Several father-son duos have had ties to Kansas City. The Bells (Gus, Buddy, David and Mike), the Boone’s (Ray, Bob, Bret and Aaron) and the Coleman’s (Joe, Joe Jr., and Casey) are three of the only five third-generation families to play pro ball. All have some history with the Royals.
Some of the other father-son duo’s, in which one or both played for the Royals, include Floyd and Brian Bannister, Sal and Drew Butera, Al and Jim Campanis, John and Luke Farrell, Tom (Flash) and Dee Gordon, Bruce and David Howard, Barney and Jerry Martin, Hal and Brian McRae, Raul and Adalberto Mondesi, Rene and Aurelio Monteagudo, Ron and Scott Northey, Bob and Darren Oliver, Tony and Tony Pena Jr., Ron and Kurt Stilwell, Jose and Danny Tartabull and John and Dusty Wathan. There are some good players in that group.
The latest addition to this group, and potentially the brightest future star is Bobby Witt Jr. His father, Bobby Witt Sr., enjoyed a solid 16-year professional career.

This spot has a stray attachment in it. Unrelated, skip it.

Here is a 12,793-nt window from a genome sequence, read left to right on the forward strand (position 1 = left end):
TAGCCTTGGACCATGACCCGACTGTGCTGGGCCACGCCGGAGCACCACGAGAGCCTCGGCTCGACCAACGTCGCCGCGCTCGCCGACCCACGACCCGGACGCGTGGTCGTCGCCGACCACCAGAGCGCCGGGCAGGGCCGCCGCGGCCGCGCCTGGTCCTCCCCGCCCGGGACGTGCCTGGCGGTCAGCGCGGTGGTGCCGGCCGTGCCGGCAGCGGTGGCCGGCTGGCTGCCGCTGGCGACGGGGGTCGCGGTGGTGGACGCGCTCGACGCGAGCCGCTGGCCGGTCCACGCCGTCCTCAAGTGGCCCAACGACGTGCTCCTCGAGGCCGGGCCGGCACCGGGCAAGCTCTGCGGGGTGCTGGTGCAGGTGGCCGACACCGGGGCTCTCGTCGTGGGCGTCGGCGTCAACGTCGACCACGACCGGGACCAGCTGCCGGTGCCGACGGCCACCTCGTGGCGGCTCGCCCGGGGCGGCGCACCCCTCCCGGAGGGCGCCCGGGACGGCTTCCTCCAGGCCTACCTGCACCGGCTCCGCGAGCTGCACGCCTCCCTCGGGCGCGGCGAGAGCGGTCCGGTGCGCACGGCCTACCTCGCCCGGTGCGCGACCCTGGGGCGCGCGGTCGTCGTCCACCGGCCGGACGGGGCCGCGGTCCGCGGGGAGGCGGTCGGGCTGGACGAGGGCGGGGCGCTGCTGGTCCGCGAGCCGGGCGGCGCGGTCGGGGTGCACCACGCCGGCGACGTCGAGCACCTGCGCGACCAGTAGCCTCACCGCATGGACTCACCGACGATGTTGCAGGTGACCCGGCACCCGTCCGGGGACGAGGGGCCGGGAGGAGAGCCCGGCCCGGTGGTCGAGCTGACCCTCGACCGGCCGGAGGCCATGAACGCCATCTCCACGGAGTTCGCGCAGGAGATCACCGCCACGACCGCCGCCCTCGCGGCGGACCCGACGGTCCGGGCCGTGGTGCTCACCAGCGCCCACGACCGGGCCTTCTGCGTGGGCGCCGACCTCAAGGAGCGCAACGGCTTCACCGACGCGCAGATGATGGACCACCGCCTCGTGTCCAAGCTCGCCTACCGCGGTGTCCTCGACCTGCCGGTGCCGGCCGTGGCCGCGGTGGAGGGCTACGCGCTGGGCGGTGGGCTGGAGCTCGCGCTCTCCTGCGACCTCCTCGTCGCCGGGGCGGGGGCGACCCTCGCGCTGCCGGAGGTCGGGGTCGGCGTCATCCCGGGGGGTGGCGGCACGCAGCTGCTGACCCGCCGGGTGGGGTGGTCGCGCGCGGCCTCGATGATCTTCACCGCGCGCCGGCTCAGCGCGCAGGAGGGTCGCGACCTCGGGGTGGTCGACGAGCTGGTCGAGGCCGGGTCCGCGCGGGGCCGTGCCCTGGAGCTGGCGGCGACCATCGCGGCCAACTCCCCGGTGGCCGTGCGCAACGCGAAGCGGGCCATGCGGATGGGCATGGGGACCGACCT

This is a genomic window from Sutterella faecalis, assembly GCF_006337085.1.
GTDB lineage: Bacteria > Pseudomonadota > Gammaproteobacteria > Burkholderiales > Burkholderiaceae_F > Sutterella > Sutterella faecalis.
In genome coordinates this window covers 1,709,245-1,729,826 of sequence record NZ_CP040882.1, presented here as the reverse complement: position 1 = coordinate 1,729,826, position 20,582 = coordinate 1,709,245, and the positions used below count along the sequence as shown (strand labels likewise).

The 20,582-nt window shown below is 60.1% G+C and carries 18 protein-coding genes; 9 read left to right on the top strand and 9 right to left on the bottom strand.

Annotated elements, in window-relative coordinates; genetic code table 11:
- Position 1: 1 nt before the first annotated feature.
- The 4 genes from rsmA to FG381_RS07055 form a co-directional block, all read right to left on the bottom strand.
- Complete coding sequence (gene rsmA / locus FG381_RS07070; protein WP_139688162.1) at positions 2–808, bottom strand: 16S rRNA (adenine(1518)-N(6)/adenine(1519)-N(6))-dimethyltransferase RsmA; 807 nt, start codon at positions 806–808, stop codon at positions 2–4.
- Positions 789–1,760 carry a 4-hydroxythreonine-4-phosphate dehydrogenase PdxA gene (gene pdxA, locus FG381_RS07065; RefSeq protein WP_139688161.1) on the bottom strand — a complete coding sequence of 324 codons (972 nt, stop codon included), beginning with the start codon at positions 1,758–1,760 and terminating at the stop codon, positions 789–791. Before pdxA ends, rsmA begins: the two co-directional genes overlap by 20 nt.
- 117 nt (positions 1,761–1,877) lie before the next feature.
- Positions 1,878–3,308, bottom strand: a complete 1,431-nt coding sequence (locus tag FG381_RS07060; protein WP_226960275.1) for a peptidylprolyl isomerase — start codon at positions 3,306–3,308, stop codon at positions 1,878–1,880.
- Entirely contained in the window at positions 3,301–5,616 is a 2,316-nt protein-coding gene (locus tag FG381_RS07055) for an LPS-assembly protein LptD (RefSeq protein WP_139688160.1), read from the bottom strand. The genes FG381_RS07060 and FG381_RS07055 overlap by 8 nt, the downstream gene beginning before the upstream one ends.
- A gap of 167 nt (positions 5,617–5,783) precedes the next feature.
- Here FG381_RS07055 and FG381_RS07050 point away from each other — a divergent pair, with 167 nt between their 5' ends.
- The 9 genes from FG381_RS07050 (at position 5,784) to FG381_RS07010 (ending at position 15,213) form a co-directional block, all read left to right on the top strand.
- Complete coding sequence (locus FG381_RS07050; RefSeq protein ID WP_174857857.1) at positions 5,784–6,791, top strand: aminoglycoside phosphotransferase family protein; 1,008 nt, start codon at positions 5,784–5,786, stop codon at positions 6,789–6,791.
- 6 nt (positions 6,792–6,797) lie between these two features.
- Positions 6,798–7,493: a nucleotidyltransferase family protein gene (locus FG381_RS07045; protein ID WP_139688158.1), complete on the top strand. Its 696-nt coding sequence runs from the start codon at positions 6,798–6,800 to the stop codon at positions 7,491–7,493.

One funny thing I’ve read about most of the father-son duos is that most of the sons said that dad never played much ball with them when they were young, which makes sense, since pop was off playing major league ball nearly every summer. Others, like Griffey, practically grew up in a big-league clubhouse. I guess genetics counts for something when it comes to top-level athletics.
A couple of years ago, in doing a draft analysis of Royal picks, I suggested that Dayton Moore and staff, instead of blowing picks on various high school and college players, should concentrate on picking the offspring of former major league players. The current list of second-generation stars is bright: Fernando Tatis Jr., Bo Bichette, Cavan Biggio, Vlad Guerrero Jr., Cody Bellinger, Michael Brantley, and Ke’Bryan Hayes would be a good start to many an All-Star team.
So, here’s a big thank you to all those fathers (and mothers) who pull on the glove and have a catch.
The one constant through all the years, Ray, has been baseball. America has rolled by like an army of steamrollers. It has been erased like a blackboard, rebuilt and erased again. But baseball has marked the time. This field, this game; it’s a part of our past, Ray. It reminds us of all that once was good, and that could be again. Oh…people will come, Ray. People will most definitely come.
Terrance Mann – Field of Dreams